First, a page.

Kate Rusby: ‘The Fairest of all Yarrow’

This is a live solo performance from back in 2001. Kate was already such a polished presenter of traditional songs.

Kate recorded this song with a band on her 1999 CD ‘Sleepless‘. It was re-recorded in 2002 for her tenth anniversary collection ‘Ten‘.

This song is a version of #215 in Francis James Child’s famous collection ‘The English and Scottish Popular Ballads’, generally known as ‘The Child Ballads’. I believe the tune is Kate’s own.

Nic Jones sings ‘Ten Thousand Miles’

This version of the traditional song ‘Ten Thousand Miles’ is taken from Nic’s 1977 album ‘The Noah’s Ark Trap’, now sadly unavailable (by legal means, anyway).

For those who are unfamiliar with Nic, this wikipedia article gives a short introduction to his career and his influence on English folk music, including the horrific accident which almost killed him in 1982 and brought his musical career to a halt for nearly thirty years.

Nic’s first four solo albums are currently unavailable because of a complicated legal dispute with a record company. If you can find them, they are worth their weight in gold, especially the third and fourth ‘From the Devil to a Stranger’ and ‘The Noah’s Ark Trap’. His fifth solo album, ‘Penguin Eggs’ (1980) is widely considered to be one of the finest folk albums of all time, and is readily available on CD. There are also a number of compilation CDs made up of live recordings of varying qualities; check his website for more information.’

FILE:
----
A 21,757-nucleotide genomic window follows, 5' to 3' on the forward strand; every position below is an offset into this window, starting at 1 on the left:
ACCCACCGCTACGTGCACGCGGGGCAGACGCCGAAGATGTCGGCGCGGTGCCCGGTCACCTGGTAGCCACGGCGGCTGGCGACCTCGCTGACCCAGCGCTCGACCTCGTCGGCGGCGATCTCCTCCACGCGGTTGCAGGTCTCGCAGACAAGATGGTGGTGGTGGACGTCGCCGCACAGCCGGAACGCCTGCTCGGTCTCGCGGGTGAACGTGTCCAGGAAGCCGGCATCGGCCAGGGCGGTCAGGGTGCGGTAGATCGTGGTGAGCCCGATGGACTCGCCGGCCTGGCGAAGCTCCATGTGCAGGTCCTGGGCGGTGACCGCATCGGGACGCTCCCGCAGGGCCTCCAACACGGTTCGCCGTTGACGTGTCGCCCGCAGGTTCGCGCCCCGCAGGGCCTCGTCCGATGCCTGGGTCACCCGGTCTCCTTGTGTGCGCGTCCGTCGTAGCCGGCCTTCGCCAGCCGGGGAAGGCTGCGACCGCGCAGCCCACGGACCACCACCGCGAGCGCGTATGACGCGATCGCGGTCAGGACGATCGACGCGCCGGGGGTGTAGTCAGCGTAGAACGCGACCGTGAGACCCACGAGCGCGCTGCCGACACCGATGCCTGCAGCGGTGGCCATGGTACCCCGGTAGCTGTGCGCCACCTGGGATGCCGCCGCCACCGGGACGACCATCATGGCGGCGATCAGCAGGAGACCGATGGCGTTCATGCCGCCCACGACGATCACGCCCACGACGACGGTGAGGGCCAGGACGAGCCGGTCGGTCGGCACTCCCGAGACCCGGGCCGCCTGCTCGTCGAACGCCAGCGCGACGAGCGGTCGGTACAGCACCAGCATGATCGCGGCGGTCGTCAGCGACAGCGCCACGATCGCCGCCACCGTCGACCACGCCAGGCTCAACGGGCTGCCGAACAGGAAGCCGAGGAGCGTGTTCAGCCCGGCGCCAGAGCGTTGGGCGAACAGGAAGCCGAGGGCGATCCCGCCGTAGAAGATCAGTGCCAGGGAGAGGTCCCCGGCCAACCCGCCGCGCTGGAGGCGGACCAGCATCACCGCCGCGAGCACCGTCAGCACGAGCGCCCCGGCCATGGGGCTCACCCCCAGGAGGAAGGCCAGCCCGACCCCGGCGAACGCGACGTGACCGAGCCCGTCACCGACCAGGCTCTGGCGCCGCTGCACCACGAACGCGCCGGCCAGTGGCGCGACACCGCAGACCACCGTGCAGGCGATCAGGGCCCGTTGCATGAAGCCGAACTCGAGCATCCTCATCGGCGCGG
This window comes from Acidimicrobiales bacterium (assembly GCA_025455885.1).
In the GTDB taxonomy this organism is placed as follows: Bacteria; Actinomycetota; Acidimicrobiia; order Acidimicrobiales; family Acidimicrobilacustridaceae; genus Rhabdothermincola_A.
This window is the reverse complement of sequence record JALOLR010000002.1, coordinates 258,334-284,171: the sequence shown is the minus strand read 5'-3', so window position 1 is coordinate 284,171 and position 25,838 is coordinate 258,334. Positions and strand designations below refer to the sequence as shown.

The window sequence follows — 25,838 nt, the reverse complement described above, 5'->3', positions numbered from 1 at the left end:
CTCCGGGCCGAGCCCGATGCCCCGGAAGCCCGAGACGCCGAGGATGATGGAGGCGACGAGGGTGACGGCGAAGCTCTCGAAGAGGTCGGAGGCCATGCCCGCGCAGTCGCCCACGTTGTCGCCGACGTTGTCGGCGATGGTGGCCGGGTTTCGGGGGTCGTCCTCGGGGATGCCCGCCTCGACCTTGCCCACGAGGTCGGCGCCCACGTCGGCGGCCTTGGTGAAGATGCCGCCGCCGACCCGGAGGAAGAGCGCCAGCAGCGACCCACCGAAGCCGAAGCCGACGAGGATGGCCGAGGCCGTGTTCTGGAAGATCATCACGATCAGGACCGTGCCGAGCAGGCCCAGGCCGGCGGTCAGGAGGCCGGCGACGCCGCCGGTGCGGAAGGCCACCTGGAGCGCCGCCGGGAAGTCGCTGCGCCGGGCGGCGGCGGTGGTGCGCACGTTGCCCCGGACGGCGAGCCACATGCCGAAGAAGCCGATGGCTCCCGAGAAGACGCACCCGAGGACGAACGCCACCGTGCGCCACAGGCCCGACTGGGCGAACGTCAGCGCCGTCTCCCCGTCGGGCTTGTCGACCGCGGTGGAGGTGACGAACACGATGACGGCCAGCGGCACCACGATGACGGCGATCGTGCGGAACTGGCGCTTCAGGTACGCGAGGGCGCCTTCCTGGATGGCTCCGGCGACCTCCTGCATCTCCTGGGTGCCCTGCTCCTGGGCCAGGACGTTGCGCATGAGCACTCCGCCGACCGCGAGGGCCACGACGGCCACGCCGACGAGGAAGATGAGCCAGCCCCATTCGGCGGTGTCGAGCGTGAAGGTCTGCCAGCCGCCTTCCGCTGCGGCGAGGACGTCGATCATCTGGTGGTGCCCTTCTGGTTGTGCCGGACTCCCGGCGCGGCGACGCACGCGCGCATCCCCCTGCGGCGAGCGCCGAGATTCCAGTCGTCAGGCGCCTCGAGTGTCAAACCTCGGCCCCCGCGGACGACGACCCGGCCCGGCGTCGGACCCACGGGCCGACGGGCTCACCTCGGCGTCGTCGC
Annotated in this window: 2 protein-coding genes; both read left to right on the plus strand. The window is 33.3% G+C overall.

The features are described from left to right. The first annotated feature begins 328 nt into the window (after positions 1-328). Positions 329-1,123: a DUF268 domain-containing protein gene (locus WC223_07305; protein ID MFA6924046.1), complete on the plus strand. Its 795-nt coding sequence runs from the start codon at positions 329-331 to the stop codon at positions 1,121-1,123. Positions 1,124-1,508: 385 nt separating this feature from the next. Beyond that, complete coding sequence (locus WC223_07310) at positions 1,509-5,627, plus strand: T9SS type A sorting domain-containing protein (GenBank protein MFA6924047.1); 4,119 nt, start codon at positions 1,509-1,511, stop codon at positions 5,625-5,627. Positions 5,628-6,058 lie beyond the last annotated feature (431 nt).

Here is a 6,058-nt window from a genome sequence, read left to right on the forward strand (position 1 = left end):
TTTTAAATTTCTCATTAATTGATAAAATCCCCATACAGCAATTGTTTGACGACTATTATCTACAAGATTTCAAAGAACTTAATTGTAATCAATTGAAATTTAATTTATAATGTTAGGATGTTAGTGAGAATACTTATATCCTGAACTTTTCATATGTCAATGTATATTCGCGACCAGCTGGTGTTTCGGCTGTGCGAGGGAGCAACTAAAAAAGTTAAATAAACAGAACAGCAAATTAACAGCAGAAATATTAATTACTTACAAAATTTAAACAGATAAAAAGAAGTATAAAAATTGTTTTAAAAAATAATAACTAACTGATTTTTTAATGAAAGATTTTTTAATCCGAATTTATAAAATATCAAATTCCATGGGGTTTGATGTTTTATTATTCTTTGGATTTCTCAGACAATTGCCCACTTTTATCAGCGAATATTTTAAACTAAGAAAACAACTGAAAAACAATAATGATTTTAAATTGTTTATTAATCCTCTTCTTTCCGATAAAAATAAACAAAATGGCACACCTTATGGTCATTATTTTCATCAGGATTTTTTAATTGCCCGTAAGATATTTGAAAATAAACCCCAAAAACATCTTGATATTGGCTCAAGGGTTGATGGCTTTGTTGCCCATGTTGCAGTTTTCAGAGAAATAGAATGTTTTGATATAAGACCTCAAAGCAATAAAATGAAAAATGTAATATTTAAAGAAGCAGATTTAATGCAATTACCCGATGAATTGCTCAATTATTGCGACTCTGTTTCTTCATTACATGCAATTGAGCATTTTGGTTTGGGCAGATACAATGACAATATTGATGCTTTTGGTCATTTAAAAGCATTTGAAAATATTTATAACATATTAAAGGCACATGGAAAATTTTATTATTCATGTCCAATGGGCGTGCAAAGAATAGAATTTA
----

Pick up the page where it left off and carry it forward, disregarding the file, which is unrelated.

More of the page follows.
Mainly Norfolk has a good piece on ‘Ten Thousand Miles’ (AKA ‘The Turtle Dove’) which also notes its kinship to ‘A Roving on a Winter’s Night’, ‘The Blackest Crow’ and ‘Mary Ann’.

Mary Black sings ‘Annachie Gordon’

Here is the very great Irish singer Mary Black singing the classic Scottish ballad ‘Annachie Gordon’. I believe she is following the interpretation of the song by Nic Jones on his 1977 album ‘The Noah’s Ark Trap’ (sadly unavailable nowadays, at least by legal means).

In recounting the history of this fine old song, Wikipedia has this to say:

The words were printed in Maidment’s “North Countrie Garland” (1824) and in Buchan’s “Ancient Ballads and Songs 2” (1828). The tune was first printed in Bronson’s “Traditional Tunes of the Child Ballads”. The story is along the lines of “Romeo and Juliet“, with the two lovers dying at the end. Sometime between 1800 and 1829 a broadsheet ballad called “A New Song” was printed. In it the name “Auchanachie Gordon” has been replaced by “Hannah Le Gordon” but is otherwise very similar. It is hard to explain why the hero has been given a girl’s name. Perhaps the Scots name was so unfamiliar to the Newcastle printer than he made a somewhat garbled choice of name.